Bisphenol A (BPA) is a monomer that is widely used in the manufacturing of polycarbonate
plastics (including storage plastics and baby bottles) and is considered to be one of the most
widely used synthetic compounds in the manufacturing industry. Exposure to BPA mainly occurs
after oral ingestion and results from leaks into food and water from plastic containers. According to
epidemiological data, exposure is widespread and estimated to occur in 90% of individuals. BPA
exhibits pleiotropic and estrogen-like effects; thus, it is considered an endocrine-disrupting chemical.
A growing body of evidence highlights the role of BPA in modulating immune responses and
signaling pathways, which results in a proinflammatory response by enhancing the differential polarization
of immune cells and cytokine production profile to one that is consistent with proinflammation.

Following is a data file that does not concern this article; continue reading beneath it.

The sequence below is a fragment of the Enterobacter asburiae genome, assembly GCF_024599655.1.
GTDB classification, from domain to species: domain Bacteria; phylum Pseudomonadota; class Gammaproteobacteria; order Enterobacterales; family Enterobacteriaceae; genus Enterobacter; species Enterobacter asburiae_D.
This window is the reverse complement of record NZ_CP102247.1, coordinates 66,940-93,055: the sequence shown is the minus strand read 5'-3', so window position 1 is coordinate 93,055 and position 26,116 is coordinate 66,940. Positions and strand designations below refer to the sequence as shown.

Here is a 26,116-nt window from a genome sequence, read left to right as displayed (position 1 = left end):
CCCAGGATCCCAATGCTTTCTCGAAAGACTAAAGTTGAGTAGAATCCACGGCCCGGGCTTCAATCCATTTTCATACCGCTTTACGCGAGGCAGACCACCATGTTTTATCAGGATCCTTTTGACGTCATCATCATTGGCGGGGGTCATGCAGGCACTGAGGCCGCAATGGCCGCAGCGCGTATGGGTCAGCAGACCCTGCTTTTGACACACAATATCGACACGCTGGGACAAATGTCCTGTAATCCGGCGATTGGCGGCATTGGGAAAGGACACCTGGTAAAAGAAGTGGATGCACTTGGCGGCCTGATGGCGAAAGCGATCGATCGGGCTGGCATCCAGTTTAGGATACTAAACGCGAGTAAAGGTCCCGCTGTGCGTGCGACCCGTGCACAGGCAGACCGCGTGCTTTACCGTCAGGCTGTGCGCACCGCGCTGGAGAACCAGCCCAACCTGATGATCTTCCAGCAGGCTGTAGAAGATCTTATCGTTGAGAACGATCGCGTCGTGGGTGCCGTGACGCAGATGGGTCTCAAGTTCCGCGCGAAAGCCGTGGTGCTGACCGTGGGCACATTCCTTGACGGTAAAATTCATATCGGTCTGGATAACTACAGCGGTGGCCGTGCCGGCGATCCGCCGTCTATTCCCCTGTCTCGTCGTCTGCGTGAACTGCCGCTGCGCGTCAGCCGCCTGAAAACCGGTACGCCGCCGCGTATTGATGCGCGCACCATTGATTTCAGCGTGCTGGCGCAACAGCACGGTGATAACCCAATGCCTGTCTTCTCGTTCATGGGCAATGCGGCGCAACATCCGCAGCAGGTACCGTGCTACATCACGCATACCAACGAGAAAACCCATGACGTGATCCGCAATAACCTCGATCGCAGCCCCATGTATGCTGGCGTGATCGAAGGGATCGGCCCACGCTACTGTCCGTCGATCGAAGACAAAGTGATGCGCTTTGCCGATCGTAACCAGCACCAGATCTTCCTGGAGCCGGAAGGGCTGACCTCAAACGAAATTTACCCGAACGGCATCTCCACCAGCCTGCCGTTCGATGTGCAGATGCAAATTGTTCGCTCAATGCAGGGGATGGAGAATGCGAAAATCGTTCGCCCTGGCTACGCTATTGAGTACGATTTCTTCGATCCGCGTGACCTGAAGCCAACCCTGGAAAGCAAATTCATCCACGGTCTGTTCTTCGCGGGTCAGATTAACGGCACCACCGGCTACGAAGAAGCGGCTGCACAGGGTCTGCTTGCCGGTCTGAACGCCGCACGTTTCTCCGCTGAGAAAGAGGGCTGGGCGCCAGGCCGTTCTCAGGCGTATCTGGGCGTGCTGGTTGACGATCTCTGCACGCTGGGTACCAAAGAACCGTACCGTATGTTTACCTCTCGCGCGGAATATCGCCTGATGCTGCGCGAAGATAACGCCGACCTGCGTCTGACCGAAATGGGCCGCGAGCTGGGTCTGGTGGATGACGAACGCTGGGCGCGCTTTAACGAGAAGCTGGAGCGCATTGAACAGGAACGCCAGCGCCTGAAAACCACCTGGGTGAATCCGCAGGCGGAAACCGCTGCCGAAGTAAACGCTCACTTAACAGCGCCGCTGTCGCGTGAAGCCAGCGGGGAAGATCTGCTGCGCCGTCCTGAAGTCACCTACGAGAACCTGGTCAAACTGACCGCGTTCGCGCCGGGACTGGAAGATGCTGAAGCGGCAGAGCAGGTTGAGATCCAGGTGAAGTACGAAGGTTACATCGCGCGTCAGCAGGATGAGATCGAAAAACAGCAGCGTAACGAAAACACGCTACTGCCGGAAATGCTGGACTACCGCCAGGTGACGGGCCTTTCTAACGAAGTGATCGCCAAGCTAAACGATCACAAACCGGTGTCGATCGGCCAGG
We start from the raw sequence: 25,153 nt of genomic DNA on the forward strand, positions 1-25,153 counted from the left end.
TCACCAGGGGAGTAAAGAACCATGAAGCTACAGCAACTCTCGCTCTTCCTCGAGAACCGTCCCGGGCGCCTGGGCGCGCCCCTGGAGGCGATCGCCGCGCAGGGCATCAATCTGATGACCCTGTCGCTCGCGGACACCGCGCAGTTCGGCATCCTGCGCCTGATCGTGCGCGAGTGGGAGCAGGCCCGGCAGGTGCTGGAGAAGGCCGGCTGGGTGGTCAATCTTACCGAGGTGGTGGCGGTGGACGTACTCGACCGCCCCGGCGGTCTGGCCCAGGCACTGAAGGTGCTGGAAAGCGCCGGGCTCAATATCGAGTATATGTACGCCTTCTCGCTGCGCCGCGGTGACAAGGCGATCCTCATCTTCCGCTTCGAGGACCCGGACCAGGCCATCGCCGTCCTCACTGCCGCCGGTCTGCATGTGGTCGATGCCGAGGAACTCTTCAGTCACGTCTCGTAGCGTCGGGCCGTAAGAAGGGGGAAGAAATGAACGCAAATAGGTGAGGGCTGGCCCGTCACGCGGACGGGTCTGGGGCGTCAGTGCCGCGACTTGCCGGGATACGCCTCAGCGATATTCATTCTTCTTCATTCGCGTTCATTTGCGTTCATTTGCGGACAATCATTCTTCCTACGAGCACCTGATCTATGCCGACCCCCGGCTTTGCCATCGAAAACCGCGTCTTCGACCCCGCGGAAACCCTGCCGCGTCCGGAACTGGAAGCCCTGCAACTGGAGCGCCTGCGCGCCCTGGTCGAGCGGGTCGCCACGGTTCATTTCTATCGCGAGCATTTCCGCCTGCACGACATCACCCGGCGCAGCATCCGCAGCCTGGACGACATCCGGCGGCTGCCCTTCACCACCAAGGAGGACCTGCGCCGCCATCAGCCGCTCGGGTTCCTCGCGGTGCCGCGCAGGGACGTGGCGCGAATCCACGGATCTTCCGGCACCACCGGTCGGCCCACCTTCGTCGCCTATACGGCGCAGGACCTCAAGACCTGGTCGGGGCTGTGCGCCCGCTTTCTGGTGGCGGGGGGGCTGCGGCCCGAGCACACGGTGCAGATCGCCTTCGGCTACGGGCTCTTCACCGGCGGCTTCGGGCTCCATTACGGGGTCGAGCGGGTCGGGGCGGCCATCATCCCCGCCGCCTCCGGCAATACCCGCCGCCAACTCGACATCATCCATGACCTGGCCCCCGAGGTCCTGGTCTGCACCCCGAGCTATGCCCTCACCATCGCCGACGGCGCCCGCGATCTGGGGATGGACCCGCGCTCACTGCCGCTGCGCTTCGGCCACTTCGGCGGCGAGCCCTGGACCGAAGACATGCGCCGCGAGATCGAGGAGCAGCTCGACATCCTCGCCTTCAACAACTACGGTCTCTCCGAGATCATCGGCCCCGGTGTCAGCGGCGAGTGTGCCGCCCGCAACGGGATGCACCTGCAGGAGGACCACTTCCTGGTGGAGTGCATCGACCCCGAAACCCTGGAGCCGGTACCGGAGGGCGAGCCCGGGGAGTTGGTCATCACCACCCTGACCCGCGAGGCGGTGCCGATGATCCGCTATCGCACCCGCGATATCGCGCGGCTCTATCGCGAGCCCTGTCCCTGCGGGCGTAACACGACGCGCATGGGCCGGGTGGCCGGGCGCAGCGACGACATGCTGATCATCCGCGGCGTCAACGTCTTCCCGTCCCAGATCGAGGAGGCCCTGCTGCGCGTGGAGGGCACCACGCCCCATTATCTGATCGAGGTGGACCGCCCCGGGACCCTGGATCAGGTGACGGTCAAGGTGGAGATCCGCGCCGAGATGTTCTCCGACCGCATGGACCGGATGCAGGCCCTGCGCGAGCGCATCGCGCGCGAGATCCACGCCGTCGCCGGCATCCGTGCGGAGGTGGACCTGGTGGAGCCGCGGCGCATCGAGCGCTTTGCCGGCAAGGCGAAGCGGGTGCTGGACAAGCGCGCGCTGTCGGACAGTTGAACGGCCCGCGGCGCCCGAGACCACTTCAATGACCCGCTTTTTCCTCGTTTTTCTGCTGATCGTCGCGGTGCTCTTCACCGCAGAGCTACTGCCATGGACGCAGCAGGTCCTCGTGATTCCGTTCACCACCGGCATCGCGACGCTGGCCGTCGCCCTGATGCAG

Indeed, epidemiological studies have uncovered associations between several autoimmune
diseases and BPA exposure. Data from animal models provided consistent evidence, which highlighted
the role of BPA in the pathogenesis, exacerbation, and perpetuation of various autoimmune
phenomena including neuroinflammation in the context of multiple sclerosis, colitis in inflammatory
bowel disease, nephritis in systemic lupus erythematosus, and insulitis in type 1 diabetes mellitus.
Owing to the widespread use of BPA and its effects on immune system dysregulation, a call
for careful assessment of patients’ risks and public health measures are needed to limit exposure
and subsequent deleterious effects. The purpose of this study is to explore the autoimmune triggering
mechanisms and present the current literature supporting the role of BPA in the pathogenesis of